Today, 54% of the world’s population lives in cities, a proportion that is expected to increase to 66% by 2050 (UN, 2014). These cities are constantly facing different impacts of climate change that not only cause significant economic losses but also pose challenges to urban living: 8 of the 10 most populous cities are vulnerable to earthquakes, and 6 of the 10 are at risk from floods, storm surges and tsunamis. In this context, Rwanda has initiated innovation and urban resilience project aiming at developing six green secondary cities with ambition of helping the country to achieve its sustainable development growth through energy efficiency and green Job creation, this paper aims to provide extent of resilience to climate change in secondary cities of Rwanda
The researcher employed two steps mixed methods approach namely:
- Literature review with selection of specific indicator,
- selected indicators were evaluated using secondary data.
This thorough process resulted in indicating the level of resilience to climate change of the city under this study.
Key notes: climate change, resilience, secondary cities
Six cities have been identified in this East African nation to become green: Huye (south), Muhanga (central south), Nyagatare (northeast), Rubavu (northwest), Musanze (sorth) and Rusizi (southwest).
With the urban population growing at 4.5 percent a year, more than double the global average, Rwandan officials are now emphasizing the need to develop secondary cities as poles of growth as the country has set a target to achieve a 35 percent urban population by 2034.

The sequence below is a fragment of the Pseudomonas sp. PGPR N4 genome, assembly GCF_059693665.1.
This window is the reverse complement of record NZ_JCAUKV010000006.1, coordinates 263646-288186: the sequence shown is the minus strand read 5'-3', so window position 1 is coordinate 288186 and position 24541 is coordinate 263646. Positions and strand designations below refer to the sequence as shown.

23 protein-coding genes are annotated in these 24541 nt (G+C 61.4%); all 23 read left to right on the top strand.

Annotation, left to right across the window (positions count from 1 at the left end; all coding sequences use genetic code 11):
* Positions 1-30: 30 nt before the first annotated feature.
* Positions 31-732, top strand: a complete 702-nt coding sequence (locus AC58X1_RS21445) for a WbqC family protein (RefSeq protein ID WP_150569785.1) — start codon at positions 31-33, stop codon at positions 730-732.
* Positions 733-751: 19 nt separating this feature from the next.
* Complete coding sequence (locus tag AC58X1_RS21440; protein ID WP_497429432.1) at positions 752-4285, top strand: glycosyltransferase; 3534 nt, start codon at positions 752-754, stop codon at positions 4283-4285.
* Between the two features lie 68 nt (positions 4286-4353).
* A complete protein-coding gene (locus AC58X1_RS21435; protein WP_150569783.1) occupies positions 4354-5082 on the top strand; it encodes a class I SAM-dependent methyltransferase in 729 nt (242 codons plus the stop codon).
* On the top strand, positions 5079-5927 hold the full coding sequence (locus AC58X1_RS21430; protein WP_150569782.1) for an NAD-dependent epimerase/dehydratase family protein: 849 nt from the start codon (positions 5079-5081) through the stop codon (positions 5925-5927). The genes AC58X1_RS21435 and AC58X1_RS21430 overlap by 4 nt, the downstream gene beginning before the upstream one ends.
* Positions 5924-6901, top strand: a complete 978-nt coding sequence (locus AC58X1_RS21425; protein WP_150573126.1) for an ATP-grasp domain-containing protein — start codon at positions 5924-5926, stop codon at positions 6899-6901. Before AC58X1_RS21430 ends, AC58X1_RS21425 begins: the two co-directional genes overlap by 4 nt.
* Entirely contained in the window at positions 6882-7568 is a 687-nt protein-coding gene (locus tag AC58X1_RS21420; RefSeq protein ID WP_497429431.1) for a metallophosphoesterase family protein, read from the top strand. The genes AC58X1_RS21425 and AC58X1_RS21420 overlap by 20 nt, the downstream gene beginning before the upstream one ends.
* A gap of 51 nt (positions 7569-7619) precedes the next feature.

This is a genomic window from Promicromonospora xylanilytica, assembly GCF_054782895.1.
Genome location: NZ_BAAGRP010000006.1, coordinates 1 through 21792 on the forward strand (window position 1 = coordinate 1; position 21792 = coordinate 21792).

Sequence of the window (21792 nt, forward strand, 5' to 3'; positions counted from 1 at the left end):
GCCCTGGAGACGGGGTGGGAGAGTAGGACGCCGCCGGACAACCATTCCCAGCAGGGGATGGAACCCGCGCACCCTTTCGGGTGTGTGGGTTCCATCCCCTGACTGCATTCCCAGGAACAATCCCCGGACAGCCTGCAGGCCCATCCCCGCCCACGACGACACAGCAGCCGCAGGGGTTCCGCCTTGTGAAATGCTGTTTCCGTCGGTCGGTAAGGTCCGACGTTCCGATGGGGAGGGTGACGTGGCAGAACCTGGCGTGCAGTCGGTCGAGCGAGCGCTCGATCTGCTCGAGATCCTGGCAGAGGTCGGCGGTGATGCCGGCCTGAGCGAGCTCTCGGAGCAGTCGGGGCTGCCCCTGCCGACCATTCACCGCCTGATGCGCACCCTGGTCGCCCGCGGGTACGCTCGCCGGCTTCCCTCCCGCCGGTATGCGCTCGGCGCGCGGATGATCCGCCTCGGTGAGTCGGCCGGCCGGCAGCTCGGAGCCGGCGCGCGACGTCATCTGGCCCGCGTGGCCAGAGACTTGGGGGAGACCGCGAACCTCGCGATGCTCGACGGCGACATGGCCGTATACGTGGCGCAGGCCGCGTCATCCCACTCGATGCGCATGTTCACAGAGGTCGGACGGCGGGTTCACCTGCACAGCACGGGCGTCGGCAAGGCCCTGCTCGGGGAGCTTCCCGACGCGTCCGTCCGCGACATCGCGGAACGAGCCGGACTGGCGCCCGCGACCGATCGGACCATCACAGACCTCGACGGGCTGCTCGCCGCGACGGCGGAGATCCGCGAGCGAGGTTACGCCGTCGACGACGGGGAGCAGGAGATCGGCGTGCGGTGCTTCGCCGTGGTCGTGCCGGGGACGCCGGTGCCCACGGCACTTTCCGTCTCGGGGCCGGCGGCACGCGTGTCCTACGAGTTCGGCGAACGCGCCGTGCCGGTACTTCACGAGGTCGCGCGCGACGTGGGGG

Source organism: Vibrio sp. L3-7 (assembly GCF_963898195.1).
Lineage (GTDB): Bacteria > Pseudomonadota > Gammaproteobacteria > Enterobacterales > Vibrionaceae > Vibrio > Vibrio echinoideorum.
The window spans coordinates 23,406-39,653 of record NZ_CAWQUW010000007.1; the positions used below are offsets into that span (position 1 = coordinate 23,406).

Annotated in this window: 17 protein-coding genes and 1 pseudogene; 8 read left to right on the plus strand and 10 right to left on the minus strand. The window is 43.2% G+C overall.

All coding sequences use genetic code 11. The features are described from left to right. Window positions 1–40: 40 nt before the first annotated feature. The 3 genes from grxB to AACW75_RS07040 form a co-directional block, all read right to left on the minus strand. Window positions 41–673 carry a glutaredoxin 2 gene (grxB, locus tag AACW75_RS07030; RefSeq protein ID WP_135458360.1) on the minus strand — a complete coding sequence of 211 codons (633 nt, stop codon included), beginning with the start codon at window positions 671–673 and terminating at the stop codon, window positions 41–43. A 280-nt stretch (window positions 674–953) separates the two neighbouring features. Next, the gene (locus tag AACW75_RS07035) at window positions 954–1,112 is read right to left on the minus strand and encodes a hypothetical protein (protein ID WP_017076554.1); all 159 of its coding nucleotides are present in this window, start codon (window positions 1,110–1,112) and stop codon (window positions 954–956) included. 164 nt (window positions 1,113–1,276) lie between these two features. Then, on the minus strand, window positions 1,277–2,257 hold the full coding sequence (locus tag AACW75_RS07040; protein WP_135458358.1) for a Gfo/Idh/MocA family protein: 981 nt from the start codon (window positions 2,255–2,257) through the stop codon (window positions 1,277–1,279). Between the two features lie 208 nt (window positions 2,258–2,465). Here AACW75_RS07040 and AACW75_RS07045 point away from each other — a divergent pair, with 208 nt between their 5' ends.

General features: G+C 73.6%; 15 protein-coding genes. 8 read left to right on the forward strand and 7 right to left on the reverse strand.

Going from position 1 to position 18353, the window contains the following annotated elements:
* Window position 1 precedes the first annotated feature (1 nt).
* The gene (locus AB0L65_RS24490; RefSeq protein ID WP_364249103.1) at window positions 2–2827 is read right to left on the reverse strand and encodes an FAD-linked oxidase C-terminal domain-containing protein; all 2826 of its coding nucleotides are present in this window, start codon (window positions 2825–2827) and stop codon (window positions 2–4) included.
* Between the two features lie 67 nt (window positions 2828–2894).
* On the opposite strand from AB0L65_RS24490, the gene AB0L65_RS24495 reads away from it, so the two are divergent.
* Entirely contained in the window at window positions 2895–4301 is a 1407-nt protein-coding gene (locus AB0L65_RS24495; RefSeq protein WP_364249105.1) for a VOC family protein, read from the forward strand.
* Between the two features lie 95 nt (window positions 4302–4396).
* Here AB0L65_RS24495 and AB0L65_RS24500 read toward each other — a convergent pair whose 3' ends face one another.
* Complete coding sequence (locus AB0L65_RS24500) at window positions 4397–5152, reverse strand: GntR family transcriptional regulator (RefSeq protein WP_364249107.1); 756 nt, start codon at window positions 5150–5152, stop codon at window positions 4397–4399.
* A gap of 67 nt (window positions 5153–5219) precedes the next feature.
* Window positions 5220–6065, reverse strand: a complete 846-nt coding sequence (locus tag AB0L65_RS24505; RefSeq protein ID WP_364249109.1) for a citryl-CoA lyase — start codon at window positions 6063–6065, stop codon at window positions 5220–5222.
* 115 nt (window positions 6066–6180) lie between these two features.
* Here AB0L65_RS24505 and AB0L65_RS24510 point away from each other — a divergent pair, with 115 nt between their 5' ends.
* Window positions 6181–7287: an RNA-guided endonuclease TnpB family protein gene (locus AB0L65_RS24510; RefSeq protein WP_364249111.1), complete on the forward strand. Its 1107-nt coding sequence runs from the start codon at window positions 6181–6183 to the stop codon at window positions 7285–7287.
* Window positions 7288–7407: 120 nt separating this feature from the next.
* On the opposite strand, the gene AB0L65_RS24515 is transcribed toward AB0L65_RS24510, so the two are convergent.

While the initiative appears to be a strategic tool for the National Strategy for Climate Change and Low Carbon Development that was adopted by the country in 2011, experts suggest that it is also important for local administrative entities to understand the mechanisms of green urbanization and secondary city development. (Twahirwa, 2020)
This concept of climate resilience is key to preparing cities for the impacts of gradual climate change and associated extreme climate events. Increasing populations within urban ecosystems are putting heavier demands on the supporting biophysical and socioeconomic systems (UN, 2014; UN-Habitat, 2011), and their activities are influencing natural systems, serving as forces for environmental change at local, regional, national, and global scales (IPCC, 2014). Climate change represents yet another source of vulnerability for both our natural and human systems.
urban climate resilience is a city’s ability to reduce exposure and sensitivity to, and recover and learn from gradual climatic changes or extreme climate events. This ability comes from a city’s risk reduction and response capacity, and includes retaining or improving physical, social, institutional, environmental, and governance structures within a city. The components of urban climate resilience reflected in the conceptual framework include three measures of vulnerability (exposure, sensitivity, and response capacity), as well as the process of initiating responsive action, learning from mistakes or ineffective responses, and building risk reduction capacity (reducing exposure and sensitivity, and increasing response capacity). (Julie Blue, 2017)